The return on investment (ROI) of master data management is a topic that keeps captivating people – in particular, those considering investing big in MDM. And with good reason. Because as is the case with all investments, people want to know: What’s the outcome? What will we get from the money we spend? It’s business logic. But nonetheless, the answer isn’t always straightforward as it isn’t necessarily easy to quantify the value of high quality data and smooth data processes.
With this in mind, here are a few helpful steps that can help you determine the ROI of a master data management implementation.
Step 1: Define the scope
To measure anything, you need to know what to measure. Which source of pain do you expect MDM to address? What divisions, domains, locations, systems, processes etc. will the solution affect? Knowing the exact scope of your MDM initiative and where it’s likely to have an impact is essential to define expected benefits and returns as well as see and measure improvement once it goes into effect.
Step 2: Identify tangible benefits and do the math
MDM is considered foundational for successful digital transformations and the ROI of MDM supporting such initiatives may be several orders of magnitude. However, it can be challenging to quantify these types of returns. And while it’s great that the benefits of a larger MDM implementation are often many and spread widely across business units, it complicates the process of measuring ROI. You need to monetize MDM.
To do that and thereby identify tangible metrics, talk to people who are likely to feel its effect directly; for example, IT, finance, marketing, logistics/supply chain and product management, to mention a few.
Before investing in MDM, be sure to get to know their challenges and how they would be able to perform better if these problems were to be solved. Some of the answers will be data related; others may be more operational or process driven by nature.
Next, work closely with finance to do the math: What would it actually mean if these pains were to decrease or disappear? For instance, what would the financial impact be if the time it takes to onboard new products changed from two months to two weeks? This will both help you sell MDM to the business and give you tangible metrics to measure before, during and after the implementation.
Step 3: Establish the total costs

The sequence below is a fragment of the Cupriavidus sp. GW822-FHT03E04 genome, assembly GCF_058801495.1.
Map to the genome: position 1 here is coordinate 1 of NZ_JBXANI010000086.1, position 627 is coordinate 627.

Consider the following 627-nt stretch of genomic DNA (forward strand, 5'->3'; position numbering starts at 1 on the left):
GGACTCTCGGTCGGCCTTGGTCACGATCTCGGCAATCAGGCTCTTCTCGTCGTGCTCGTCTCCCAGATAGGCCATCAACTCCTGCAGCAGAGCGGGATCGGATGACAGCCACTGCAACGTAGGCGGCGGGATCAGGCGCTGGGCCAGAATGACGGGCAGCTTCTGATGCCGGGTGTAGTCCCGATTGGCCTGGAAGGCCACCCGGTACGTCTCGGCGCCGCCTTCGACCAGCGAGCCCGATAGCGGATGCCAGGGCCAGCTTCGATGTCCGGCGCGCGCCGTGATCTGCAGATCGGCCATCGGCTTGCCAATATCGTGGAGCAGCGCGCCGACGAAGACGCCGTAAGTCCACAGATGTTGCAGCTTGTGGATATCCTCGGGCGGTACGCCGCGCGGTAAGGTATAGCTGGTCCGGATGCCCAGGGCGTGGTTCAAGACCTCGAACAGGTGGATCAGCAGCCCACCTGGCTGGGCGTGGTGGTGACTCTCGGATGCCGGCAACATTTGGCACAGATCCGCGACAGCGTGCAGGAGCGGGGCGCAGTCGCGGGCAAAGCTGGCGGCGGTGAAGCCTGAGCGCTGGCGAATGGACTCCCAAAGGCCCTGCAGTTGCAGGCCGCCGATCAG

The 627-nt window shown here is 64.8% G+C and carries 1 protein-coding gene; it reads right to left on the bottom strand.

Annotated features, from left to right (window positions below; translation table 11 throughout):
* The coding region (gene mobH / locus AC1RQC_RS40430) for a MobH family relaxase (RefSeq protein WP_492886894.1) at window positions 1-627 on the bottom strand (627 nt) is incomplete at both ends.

Measuring the “R” in the ROI of anything requires you to first and foremost establish the “I” – the investment. In this case, the total cost of your MDM solution. You need to consider both licensing, hardware, implementation and user training as well as operational costs related to data governance and maintenance. And what about other variables such as change management?
You should also consider the cost of potential delays; i.e. what would happen to your business if you do not begin using MDM according to your implementation schedule? Or if competitors bring new products to market faster than you because poor data processes are slowing you down. What would the financial impact of that be if it affects your market share?
Step 4: Be patient and persistent
Unfortunately, most MDM projects don’t become an instant success from day one. Typically, it can take a few quarters after implementation before the effect is palpable. Part of MDM is the change management aspect. A lot of people will need to start seeing the positive returns and understand the gains to fully commit to it. Ultimately, those who show patience and persistence will succeed and be rewarded with the positive business outcomes that are a result of solid MDM efforts.
Of course, every company’s investment and return on MDM will be unique, given every company is unique. The important thing is to work with partners that understand this, and with experience and solutions geared to organizations in your industry who have faced similar challenges.
To learn more tips and tricks on how to manage MDM ROI, get our fact sheet: